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    Author(s): James S. Meadows
    Date: 1995
    Source: In: Lowery, Glenn; Meyer, Dan, eds. Proceedings of the twenty-third annual hardwood symposium: advances in hardwood utilization: following profitability from the woods through rough dimension; 1995 May 17-20; Cashiers, NC; [Memphis, TN]: [National Hardwood Lumber Association]: 19-25.
    Publication Series: Miscellaneous Publication
    PDF: View PDF  (76 KB)

    Description

    Epicormic branches can be a serious problem in management of hardwood forests for high-quality sawtimber production. In one study in central Alabama, defects caused by epicormic branches that developed following a partial cutting resulted in a 13 percent reduction in the value of willow oak lumber. Production of epicormic branches along the boles of hardwood trees is affected by species, stress, and sunlight. Hardwood species vary in their propensity to produce epicormic branches. Categorization of the susceptibility of southern bottomland hardwood species to epicormic branching is presented in tabular form. Various types of stress may reduce vigor in individual trees and lead to the production of epicorrnic branches. Individual-tree vigor, in conjunction with the genetics of the species, controls the propensity of an individual tree to produce epicormic branches. Sunlight and other disturbances serve as triggering mechanisms to stimulate the release of dormant buds that develop into epicormic branches. General guidelines to reduce the risk of epicormic branching in hardwoods are also presented.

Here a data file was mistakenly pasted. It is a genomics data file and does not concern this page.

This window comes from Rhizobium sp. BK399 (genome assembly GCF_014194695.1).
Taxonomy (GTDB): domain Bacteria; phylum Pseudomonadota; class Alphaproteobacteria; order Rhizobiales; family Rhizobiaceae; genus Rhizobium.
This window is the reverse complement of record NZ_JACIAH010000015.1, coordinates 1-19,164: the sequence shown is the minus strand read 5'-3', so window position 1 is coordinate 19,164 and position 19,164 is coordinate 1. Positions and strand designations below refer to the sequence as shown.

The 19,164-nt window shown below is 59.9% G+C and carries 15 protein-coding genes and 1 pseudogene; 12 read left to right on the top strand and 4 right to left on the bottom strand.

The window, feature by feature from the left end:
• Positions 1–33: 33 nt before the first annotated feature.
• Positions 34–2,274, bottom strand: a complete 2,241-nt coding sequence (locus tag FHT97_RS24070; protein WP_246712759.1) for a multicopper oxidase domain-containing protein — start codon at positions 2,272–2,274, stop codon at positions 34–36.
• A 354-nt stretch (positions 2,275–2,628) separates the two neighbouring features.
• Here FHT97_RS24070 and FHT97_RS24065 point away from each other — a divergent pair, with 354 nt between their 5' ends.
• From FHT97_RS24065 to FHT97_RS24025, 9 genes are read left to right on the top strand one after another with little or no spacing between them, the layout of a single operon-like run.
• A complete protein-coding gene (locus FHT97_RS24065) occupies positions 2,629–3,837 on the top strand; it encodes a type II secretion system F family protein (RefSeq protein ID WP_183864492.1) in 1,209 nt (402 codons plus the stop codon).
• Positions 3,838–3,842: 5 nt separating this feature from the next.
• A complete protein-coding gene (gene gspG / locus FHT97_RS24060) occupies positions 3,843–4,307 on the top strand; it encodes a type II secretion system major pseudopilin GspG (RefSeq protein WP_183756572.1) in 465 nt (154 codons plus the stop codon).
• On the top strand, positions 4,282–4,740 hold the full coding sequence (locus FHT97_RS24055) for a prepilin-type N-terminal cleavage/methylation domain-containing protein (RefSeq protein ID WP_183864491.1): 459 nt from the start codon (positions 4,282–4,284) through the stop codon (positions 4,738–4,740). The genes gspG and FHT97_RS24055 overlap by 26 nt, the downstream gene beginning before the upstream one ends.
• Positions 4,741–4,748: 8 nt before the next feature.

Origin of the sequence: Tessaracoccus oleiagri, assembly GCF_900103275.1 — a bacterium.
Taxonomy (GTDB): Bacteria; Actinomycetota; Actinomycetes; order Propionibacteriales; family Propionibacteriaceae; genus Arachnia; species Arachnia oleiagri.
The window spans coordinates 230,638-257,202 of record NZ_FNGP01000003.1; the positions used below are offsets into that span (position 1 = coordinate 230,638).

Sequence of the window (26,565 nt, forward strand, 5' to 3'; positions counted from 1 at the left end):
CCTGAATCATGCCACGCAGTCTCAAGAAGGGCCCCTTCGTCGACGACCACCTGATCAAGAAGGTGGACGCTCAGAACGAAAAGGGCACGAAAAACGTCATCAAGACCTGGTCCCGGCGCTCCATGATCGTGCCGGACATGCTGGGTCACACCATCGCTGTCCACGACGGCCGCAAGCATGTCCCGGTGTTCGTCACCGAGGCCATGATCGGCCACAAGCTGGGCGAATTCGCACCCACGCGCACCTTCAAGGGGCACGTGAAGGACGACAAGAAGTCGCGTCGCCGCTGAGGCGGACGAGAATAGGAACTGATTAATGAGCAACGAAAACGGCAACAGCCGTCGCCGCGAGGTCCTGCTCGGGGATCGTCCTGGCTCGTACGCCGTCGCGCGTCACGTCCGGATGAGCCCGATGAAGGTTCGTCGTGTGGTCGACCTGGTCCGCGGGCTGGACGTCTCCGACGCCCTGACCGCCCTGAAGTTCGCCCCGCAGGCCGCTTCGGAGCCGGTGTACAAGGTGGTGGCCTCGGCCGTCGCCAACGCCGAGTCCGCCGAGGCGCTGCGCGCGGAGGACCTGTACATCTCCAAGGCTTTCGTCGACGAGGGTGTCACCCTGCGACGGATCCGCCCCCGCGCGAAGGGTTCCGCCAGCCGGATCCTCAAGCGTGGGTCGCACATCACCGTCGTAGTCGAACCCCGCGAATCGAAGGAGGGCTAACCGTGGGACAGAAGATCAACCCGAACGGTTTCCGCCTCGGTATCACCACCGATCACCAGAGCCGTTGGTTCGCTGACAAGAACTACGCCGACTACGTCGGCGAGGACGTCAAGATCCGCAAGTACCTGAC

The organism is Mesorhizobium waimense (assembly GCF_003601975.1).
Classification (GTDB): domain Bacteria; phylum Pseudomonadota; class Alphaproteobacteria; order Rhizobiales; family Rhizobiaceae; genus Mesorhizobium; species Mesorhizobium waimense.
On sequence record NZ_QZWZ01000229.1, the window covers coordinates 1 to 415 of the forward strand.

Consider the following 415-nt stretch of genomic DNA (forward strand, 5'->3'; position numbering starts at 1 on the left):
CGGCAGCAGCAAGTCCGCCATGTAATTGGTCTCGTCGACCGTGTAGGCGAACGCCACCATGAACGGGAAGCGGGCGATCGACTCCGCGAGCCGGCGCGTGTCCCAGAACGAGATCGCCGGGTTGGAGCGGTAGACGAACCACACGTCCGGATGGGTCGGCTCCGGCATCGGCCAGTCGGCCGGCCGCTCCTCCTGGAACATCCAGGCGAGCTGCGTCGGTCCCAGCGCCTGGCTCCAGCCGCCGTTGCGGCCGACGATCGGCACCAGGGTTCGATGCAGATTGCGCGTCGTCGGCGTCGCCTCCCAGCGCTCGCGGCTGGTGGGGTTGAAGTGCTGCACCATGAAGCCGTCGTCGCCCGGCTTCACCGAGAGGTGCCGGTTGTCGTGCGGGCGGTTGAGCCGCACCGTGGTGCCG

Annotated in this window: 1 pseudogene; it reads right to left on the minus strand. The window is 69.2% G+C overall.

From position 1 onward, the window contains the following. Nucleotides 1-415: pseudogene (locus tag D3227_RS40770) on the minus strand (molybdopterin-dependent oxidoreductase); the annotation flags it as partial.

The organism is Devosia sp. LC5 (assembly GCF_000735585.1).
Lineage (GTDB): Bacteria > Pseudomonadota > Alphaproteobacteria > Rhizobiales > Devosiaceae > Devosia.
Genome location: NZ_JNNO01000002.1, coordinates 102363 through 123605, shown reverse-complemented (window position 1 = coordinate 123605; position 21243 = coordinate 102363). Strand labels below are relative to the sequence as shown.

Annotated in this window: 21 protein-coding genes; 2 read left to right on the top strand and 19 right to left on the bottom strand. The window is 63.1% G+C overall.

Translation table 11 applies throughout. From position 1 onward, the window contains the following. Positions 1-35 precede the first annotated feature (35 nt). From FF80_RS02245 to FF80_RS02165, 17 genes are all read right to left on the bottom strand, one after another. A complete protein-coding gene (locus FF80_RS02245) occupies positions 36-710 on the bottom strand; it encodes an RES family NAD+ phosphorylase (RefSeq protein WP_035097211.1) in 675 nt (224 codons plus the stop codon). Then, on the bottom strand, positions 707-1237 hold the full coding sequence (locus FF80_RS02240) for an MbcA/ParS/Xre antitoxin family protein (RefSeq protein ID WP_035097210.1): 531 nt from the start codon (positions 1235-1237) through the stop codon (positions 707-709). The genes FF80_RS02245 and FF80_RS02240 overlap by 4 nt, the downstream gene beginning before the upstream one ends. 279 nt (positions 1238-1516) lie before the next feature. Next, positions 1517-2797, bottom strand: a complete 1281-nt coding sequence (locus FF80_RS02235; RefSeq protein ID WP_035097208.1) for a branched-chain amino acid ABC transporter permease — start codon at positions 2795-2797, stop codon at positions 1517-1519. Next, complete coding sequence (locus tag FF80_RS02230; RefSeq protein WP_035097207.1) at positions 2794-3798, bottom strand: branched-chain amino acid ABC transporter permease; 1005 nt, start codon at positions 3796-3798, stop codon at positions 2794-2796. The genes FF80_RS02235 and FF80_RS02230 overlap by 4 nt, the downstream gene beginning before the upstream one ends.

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    Citation

    Meadows, James S. 1995. Epicormic Branches and Lumber Grade of Bottomland Oak. In: Lowery, Glenn; Meyer, Dan, eds. Proceedings of the twenty-third annual hardwood symposium: advances in hardwood utilization: following profitability from the woods through rough dimension; 1995 May 17-20; Cashiers, NC; [Memphis, TN]: [National Hardwood Lumber Association]: 19-25.

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